Orthodontic headgear, while a bit of an eyesore, remains to be an extremely effective tool in the orthodontic world. It is used to correct severe bite problems such as underbites and overbites by altering the alignment of your jaw. Orthodontic headgear can also be used as a spacer to create room for adult teeth if there is not enough room left behind by the older teeth. Therefore, headgear is commonly used on adolescents and those headed into their late teens.


As mentioned above, orthodontic headgear is used to correct bite problems that might occur within the mouth. Common bites problems that orthodontic headgear is used to correct include:

  • Overjet: otherwise known as “buck teeth” where the front teeth jet out in an outward angle, giving the individual an appearance of a beaver.
  • Overbite: where the upper set of teeth overhang the bottom set.
  • Underbite: the opposite of an overbite where the lower set of teeth come over the front set.
  • Crossbite: the less severe out of all of the conditions where the teeth simply do not align when the individual bites down.

While individuals typically only have one issue that needs to be solved with the use of headgear, there are cases where two or more of these issues may be present at the same time.


Children 9-13 are the main candidates and patients that typically receive treatment from the headgear. At this stage in their growth, their teeth and jaw are still actively growing and are therefore easier to manipulate with orthodontic headgear. By doing this, the teeth and jaw problems are corrected in a  non-invasive manner, whereas putting off the treatment may have to involve surgery in the future as the bones are less malleable. For those between the ages of 13-18, further medical exams will have to be taken to determine whether or not the bones are still growing or if they have solidified. This is typically done through x-rays. If the x-rays show that there is no more growth happening, other measures will have to be considered as headgear will off little to no help.

How Headgear Works

True to its name, headgear consists of gear that is worn on the patients head. There are 2 different types depending on the issue that is being treated: a cervical and high-pull, or a reverse-pull facemask.

Cervical and High-Pull Headgear

This one is typically used for those suffering from overjet and overbite. To do this, this type of headgear holds the maxilla in place while allowing the lower jaw to recover.

Cervical and high-pull headgear is made of three parts:

  • Head cap: Two straps: one placed on the back of the neck, and the other on the top and back of the head.
  • Facebow or J-hooks: A facebow are two bows, one of which is attached to the headgear, and the other which is attached to the back molars. J-hooks are wires, one end attached to the headgear, and the other which is attached to the braces.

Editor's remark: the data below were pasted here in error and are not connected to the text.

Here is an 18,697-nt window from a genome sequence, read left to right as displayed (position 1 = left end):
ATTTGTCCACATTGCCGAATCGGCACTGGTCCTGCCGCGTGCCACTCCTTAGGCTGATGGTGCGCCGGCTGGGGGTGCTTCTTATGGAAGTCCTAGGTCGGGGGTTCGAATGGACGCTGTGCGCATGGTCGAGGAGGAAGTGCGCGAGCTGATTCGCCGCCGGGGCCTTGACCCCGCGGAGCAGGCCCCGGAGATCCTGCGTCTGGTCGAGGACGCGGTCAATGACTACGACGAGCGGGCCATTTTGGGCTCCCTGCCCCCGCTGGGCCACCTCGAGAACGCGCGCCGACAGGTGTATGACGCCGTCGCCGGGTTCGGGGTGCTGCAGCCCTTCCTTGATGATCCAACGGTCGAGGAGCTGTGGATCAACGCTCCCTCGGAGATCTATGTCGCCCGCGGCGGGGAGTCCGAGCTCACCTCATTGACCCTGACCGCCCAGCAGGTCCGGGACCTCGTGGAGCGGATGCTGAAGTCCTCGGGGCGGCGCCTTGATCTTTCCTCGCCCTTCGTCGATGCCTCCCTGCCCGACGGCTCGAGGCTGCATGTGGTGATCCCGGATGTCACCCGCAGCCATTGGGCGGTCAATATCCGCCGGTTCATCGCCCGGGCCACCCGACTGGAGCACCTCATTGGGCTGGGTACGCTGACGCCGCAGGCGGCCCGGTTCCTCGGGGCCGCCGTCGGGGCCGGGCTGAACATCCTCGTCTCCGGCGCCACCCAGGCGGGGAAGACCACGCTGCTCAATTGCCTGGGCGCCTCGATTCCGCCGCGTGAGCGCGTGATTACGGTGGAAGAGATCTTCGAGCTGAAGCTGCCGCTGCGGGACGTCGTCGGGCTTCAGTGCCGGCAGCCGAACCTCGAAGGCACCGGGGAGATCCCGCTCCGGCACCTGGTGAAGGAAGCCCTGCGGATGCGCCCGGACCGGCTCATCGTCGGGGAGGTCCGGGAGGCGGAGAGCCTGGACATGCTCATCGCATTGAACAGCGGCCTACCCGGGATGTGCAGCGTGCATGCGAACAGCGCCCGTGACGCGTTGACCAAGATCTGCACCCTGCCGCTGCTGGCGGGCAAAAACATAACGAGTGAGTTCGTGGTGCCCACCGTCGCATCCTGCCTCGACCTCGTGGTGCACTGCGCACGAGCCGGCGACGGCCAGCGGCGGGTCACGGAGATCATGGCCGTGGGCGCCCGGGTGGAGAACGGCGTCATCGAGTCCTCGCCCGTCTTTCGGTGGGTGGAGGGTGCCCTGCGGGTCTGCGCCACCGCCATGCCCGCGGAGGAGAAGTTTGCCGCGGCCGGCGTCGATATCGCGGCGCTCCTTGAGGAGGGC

• Attachment appliances: Springs, bands, or coils that are used to create the tension needed for the movement of the jaw.

Reverse-Pull Facemask

A reverse-pull facemask is used by pulling the lower jaw forward so it catches up with the upper jaw.

The reverse-pull facemask is made of three parts:

  • Face mask: The face mask is a forehead pad and chin cup that are attached to a metal frame. Velcro straps are typically used to hold it in place.
  • Mouth yoke: Horizontal yoke where the attachments are placed.
  • Attachment appliances: Elastics are connected to the mouth yoke and braces to draw the upper jaw forwards. 

What to Expect

Whatever orthodontic headgear your orthodontist ends up recommending, both of them are a huge time commitment. Orthodontic headgear, in order to be effective, needs to be worn 12 to 14 hours a day. Because of this, orthodontists recommend putting it on just after dinner and wearing it through the night, then taking it off in the morning so it doesn’t disrupt your daytime activities.

Because orthodontic headgear is typically used on children, a schedule may be put in place so that the child can slowly get used to the device. Such a schedule may look like: 1 hour on the first day, 2 hours on the second, and so on and so forth.

As things begin to progress, your orthodontist will increase the tension in the orthodontic headgear. At first, this may cause some discomfort, so therefore taking a pain reliever to reduce the soreness is recommended. However, severe pain should be reported immediately.

As mentioned above, using orthodontic headgear consistently is key to having the treatment be a success. Depending on the age used at and the severity of the misalignment, treatment could be over in as little as 6 months. Speak with your dentist for any specific questions about headgear and whether or not it is right for your child. 

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